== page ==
The journey to Gangotri is a quiet escape from the city. It's getting dark. It's been quite a while on the Bhagirathi shore. The river is turbulent and ferocious. It engulfs everything in front, roars and darts with a million crore horse power. Close by are the Himalayan peaks that shine in the golden rays of the setting sun.
Nature's music is carried along by winds that blow from Cedar forests. The mind, heart and soul unite in an experience beyond words.
As per Hindu faith, Ganga fell into the Earth to liberate the forefathers of Surya clan king Bhagiratha after being pleased with his penance. The river is known as Bhagirathi because it sprang from Bhagiratha's penance. Ganga is Bhagirathi at its origin. At Uttarakhand's Devaprayag, the turbulent Bhagirathi joins the demure Alakananda. From thereon, there is no Bhagirathi or Alakananda, it's only Ganga.
Mussoorie in Uttarakhand is some 6,500 feet above sea level. We started from Landour, which is 1,000 feet above Mussoorie, early in the morning. After a day-long journey through the hills, and past Uttarakasi, we reached the beautiful little village of Harzil. Kedarnath is behind the Sreekanda peak on the right side of Harzil. One can also view from here the summit of Bandarpunch, the mountain whose name means monkey's tail.
Yamunotri is on the other side. All around are lush green valleys, streams that carry clear water, snow-capped hills, and dense Cedar forests. Apple plantations stretch to long distances. Every apple tree has half-mature fruits.
The setting sun drew golden pictures in Bhagirathi with its last rays. Himalayas were sinking into the dark.
From Harzil, we drove to Gangotri, some 25 kilometers away. A little distance away, we get to see remnants of a centuries-old hanging bridge across the river: Wilson's Bridge, it’s name. It was built by a British soldier who fled the British army during the Sepoy Mutiny of 1857 and sought asylum in Harzil. Known as Pahadi Wilson, he built the bridge with wood. There's an iron bridge nearby, but remnants of Wilson's Bridge are still there.
Wilson's cottage is near Harzil. He was known as Harzil Raja later. Wilson, who became a successful industrialist, married a beautiful Pahadi girl called Gulabo and lived on here.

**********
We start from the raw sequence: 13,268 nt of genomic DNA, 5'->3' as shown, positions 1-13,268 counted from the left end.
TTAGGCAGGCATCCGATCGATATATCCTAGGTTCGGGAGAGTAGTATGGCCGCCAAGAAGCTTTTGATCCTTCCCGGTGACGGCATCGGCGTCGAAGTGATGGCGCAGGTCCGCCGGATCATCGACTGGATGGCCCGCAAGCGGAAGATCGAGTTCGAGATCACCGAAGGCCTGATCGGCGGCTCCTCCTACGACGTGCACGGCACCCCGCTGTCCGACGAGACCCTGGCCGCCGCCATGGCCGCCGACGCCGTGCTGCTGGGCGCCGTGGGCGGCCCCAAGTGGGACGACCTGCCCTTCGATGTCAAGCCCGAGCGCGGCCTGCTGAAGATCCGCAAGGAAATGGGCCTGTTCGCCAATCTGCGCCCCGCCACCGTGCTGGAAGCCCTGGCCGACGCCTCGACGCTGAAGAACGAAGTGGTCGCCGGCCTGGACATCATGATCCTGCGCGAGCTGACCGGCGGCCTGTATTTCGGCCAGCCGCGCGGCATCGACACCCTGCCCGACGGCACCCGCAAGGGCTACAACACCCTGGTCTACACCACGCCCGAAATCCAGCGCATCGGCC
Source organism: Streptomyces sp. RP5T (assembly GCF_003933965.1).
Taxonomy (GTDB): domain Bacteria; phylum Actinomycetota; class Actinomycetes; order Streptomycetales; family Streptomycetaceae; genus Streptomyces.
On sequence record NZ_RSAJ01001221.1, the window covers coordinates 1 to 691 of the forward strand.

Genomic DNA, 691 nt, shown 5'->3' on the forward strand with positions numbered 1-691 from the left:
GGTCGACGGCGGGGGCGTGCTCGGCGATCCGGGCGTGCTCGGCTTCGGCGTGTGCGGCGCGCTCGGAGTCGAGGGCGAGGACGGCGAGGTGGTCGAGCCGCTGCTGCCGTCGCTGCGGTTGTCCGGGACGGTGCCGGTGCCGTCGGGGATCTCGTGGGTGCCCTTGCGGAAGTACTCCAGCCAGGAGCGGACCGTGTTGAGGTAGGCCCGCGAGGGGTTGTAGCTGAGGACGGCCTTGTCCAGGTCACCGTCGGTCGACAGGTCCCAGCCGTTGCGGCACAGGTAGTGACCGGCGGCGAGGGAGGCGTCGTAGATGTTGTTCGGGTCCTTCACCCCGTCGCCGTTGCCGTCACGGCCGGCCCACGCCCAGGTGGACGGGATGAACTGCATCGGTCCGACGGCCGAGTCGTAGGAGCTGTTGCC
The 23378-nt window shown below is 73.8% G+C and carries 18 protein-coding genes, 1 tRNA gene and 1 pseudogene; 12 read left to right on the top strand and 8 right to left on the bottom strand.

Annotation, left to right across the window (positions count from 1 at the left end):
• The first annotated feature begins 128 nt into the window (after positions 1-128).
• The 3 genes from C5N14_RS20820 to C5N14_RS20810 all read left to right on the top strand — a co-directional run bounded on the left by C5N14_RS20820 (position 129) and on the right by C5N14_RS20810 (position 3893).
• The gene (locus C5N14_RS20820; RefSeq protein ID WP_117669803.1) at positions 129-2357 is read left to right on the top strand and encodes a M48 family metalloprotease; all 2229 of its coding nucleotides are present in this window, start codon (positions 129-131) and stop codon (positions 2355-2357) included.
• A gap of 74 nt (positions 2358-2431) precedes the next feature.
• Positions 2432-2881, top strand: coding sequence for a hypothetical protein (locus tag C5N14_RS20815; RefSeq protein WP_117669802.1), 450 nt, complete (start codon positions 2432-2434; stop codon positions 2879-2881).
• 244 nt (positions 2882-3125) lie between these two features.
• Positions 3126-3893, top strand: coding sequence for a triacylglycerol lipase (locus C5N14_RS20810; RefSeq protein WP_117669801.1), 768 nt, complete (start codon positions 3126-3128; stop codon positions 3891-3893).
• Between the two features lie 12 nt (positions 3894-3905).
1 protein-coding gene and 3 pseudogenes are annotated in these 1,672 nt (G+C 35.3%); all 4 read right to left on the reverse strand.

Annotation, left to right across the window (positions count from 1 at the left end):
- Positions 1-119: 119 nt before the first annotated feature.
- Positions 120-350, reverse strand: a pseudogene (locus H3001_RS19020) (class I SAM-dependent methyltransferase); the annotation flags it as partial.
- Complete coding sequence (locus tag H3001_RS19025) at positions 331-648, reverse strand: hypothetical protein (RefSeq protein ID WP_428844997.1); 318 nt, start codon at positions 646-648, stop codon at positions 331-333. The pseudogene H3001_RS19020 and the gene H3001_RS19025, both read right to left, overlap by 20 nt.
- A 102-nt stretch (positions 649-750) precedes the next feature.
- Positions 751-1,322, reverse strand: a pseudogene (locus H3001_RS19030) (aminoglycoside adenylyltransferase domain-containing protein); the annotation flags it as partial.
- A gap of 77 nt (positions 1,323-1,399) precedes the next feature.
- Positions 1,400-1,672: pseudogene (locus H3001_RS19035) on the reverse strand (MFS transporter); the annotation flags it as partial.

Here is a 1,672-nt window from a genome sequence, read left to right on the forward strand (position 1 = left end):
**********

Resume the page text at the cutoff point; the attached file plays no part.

Garhwal hills still keep his memory. Tales narrated by mothers and grandmas describe Wilson as a ghost. They say Wilson's soul still roams the hills and valleys as he had loved Harzil so deeply and never wanted to leave the village. They also describe Wilson riding on an Arabian horse with his beloved on the remnants of the bridge. Local people say they hear the clatter of the horse hoof on moonlit nights.
The road built parallel to Bhagirathi is superior to national highways. The view is stunning all around. The soft wind blowing from Himalayas had a fragrance experienced never before.
Harzil to Gangotri was an hour's drive. The temple dedicated to Ganga devi as part of the Chardham yatra is located here. Gangotri is 3,000 meter higher than sea level. The temple stays closed for nearly six months during heavy snowing. The river's origin is not far from here. It's a steep climb to reach there. Water coming from melted snow is colder than snow itself.
Pilgrims were gathering Ganga water in the bottles they had brought along. Time lies frozen on both sides of the river. Holy Ganga runs its mission, beyond birth and death, providing salvation to countless lives, reminding us that time is eternal, as she keeps waiting for the ones who are yet to be born.
(The writer is a Delhi Malayali working in the New York-based Population Council. Fond of traveling, Jose lives in Dilshad colony for the past three decades.)